The southern stretch of the Tamsui-Kavalan Trails starts from the historic centre of Wanhua and heads through urban parks and market streets on its way to the edge of the city.
The most southeasterly section of the Tamsui-Kavalan Trails hews close to Beiyi North Road as it winds its way over hill and stream into the hot spring town of Jiaoxi. Aside from the always popular Paoma Historic Trail, you can reasonably expect to have the path all to yourself for long stretches.
The first stretch of road leading out of Shenkeng isn’t much to write home about, but the rest of the journey soon makes up for it. The sound of water accompanies you for most of the way, as the trail sticks close to first Jingmei Stream, then Wutuku Stream, going against the flow as you head away from Taipei.
The northernmost span of the Tamsui-Kavalan Trails follows the course of the Keelung River upriver from Taipei almost as far as the coast before veering south towards Jiufen. The section between Xizhi and Ruifang jumps from small town to small town, passing lots of temples and traces of history along the way.
This peaceful part of the northern Tamsui-Kavalan Trails traverses the slopes of the valley south of Jinguashi. Along the way you’ll pass deserted mining settlements, a tomb with a tragic tale, (or two, or three, or four), and a now abandoned dam in the middle of the forest.
The stretch of the Tamsui-Kavalan trails leading into Shifen from the south is probably the quietest section of the middle route, but don’t let that put you off. This really has the feel of a functional historic trail, leading you over the hills and across the valley from one village to another. And those who walk it south to north can reward themselves with some snacks from Shifen Old Street.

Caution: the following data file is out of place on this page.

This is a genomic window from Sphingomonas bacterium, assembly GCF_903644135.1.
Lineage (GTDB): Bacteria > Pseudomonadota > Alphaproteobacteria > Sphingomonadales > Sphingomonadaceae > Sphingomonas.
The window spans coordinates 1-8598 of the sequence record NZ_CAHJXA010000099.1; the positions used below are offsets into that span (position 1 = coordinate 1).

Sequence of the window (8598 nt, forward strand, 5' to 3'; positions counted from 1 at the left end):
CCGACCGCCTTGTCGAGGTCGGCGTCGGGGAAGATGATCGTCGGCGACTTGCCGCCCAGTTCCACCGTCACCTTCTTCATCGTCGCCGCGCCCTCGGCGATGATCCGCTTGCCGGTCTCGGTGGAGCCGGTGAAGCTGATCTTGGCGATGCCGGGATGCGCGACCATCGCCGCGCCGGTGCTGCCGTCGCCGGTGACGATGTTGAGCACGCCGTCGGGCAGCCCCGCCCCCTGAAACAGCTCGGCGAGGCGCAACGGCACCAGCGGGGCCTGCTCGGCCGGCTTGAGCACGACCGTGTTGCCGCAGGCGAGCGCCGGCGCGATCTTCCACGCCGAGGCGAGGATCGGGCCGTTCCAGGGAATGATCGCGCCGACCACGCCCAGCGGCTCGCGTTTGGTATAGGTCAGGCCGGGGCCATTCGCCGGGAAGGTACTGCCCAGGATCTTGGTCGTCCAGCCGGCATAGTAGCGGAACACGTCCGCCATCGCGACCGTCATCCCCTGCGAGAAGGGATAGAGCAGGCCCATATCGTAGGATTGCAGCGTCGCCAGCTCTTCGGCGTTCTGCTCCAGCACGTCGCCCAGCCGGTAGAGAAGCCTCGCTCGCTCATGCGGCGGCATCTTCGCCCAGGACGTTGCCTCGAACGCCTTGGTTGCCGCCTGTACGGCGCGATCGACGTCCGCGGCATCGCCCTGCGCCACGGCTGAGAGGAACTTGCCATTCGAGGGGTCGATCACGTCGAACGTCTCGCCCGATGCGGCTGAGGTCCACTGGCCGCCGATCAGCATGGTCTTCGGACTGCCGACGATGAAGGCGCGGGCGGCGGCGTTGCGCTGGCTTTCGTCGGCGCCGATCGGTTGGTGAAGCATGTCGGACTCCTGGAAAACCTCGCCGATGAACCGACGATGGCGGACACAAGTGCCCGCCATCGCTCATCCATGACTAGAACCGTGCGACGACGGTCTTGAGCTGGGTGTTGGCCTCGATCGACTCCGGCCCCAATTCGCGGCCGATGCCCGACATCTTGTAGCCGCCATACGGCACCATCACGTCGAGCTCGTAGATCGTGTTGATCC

This leg of the journey ties up the northern, middle and southern routes on their route into the centre of Yilan. Along the way you can stop to take in some grand coastal scenery, soak up the sun at the surfer beach in Wai’ao, visit Toucheng’s historic old street and dip your toes in Jiaoxi’s hot spring waters. Although it may not seem like the obvious place to go for a stroll, those who do walk this way will certainly find plenty to keep themselves interested.
The first step on the southern span of the Tamsui-Kavalan Trails, this walk takes you from Da’an District over the hills to the popular sightseeing spot of Shenkeng Old Street. Depending on you view of the town’s famous stinky tofu this is either a perfect reward for a day of hard walking, or sore punishment.
This part of the Tamsui-Kavalan Trails has two unique claims to fame, not only does it have the oldest original section of path, but it also overlaps with the route that the Japanese took when they marched from Yanliao to modern-day Taipei in 1895.
Much of the original Tamsui-Kavalan Trails have been swallowed up by Taipei’s urban sprawl. In this section you follow the course of the city’s subterranean train tracks past some of the old factories that spurred on the development of the railway network, past grand historic temples, and on towards Keelung River.
This stretch of the northern Tamsui-Kavalan Trails connects the relaxed beach town of Fulong with the fishing villages of Shicheng and Dali. On the way it takes you past the old Caoling Tunnel, and perhaps even follows the route taken by Wusha – the immigrant credited with being ‘the pioneer of Yilan’.
Ruifang to Shuangxi forms part of the northern road of the Tamsui-Kavalan Trails. It passes through several rural communities and is a relatively easy route, since much of it follows established roads. It also passes the famous Jinzibei steele.